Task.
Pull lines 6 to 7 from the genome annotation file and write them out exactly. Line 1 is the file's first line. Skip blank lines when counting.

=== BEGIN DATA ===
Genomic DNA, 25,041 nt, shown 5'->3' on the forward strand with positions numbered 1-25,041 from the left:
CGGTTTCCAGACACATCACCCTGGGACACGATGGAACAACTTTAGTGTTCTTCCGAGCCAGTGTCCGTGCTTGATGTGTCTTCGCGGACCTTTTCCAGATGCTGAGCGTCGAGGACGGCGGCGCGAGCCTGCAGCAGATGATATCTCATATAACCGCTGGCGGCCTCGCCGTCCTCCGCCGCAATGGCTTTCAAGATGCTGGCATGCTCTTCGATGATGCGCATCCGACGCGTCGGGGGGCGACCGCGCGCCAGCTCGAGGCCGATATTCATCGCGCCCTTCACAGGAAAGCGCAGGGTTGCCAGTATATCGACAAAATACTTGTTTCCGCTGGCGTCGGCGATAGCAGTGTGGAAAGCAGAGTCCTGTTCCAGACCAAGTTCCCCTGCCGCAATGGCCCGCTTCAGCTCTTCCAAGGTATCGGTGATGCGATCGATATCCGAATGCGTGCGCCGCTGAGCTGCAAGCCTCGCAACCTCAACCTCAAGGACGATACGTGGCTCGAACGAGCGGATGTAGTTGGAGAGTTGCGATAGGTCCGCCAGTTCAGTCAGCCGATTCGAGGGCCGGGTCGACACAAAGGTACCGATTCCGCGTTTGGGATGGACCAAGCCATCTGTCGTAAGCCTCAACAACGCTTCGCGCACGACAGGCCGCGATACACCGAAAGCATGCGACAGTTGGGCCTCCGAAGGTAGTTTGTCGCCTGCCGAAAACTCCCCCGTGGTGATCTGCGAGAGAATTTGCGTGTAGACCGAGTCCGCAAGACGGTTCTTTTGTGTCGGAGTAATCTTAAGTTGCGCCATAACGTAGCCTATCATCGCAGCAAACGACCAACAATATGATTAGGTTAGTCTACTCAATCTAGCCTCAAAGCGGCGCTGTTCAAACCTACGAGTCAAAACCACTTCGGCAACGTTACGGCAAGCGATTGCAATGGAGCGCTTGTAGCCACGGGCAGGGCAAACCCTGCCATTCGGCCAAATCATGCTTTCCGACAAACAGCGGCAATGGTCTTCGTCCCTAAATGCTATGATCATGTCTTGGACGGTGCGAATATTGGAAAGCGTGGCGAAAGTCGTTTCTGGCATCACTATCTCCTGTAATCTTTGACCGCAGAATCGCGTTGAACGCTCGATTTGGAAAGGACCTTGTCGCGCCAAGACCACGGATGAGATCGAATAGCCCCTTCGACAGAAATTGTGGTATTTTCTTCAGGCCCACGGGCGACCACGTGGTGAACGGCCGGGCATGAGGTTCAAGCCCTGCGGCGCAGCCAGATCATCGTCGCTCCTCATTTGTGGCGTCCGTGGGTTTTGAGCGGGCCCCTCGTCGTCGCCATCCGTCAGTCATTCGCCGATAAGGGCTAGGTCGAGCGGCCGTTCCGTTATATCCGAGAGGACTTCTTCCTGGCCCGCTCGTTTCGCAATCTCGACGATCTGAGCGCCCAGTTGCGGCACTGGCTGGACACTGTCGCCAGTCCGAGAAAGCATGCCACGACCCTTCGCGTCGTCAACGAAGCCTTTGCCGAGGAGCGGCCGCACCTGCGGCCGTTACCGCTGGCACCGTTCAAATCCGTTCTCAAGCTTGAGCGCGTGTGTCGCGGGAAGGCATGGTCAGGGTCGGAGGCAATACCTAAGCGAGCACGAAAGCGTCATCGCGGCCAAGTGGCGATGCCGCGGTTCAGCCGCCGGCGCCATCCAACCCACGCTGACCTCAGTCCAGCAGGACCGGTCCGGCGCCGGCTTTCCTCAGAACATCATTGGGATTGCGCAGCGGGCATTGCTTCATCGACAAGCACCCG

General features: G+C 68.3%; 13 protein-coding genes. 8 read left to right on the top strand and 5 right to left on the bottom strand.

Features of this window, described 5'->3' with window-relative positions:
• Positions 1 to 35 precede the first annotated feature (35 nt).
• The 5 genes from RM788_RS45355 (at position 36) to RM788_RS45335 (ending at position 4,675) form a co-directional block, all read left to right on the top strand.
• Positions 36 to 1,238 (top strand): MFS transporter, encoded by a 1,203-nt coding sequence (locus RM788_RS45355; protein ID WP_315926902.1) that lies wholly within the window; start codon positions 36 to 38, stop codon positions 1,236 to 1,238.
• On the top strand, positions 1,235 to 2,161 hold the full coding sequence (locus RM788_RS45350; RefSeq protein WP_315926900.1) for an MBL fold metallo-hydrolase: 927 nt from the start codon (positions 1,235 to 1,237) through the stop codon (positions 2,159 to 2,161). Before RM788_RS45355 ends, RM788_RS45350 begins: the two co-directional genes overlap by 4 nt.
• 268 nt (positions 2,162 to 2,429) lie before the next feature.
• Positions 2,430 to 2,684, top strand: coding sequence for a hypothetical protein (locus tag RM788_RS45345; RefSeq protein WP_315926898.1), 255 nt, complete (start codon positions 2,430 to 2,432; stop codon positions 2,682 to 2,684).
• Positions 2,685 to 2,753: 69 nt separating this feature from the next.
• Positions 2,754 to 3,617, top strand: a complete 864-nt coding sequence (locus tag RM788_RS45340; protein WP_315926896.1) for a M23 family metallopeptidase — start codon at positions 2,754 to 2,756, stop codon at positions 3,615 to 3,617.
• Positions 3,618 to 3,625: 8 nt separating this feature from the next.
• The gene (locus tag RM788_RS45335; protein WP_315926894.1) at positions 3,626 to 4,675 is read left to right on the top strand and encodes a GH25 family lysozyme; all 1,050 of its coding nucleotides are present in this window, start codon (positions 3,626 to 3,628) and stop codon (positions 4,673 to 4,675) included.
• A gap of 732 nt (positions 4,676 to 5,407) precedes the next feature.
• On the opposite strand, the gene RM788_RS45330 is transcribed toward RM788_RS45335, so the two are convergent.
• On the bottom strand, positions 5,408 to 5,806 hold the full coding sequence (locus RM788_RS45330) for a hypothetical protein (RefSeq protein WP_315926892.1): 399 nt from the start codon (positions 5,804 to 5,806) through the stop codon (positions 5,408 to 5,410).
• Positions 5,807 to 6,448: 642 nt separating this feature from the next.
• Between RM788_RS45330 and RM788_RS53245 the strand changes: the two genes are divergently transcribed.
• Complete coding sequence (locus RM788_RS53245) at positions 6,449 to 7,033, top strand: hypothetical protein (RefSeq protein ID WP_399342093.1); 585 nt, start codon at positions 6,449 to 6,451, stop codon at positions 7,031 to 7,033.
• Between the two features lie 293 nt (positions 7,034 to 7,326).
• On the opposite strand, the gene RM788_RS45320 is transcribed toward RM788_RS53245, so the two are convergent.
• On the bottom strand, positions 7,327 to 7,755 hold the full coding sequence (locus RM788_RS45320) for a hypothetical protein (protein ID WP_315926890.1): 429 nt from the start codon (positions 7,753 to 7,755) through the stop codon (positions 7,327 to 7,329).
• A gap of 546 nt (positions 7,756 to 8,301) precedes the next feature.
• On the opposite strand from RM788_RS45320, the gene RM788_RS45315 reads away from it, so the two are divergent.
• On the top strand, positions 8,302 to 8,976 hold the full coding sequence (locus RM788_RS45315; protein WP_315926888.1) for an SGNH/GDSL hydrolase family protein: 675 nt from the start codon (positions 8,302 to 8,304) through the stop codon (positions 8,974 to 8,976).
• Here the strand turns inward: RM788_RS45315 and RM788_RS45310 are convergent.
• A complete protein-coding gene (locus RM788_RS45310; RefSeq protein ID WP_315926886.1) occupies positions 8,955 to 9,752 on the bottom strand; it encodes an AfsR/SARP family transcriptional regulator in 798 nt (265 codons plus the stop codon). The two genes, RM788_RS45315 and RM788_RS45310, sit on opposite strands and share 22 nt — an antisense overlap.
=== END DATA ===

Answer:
• The 5 genes from RM788_RS45355 (at position 36) to RM788_RS45335 (ending at position 4,675) form a co-directional block, all read left to right on the top strand.
• Positions 36 to 1,238 (top strand): MFS transporter, encoded by a 1,203-nt coding sequence (locus RM788_RS45355; protein ID WP_315926902.1) that lies wholly within the window; start codon positions 36 to 38, stop codon positions 1,236 to 1,238.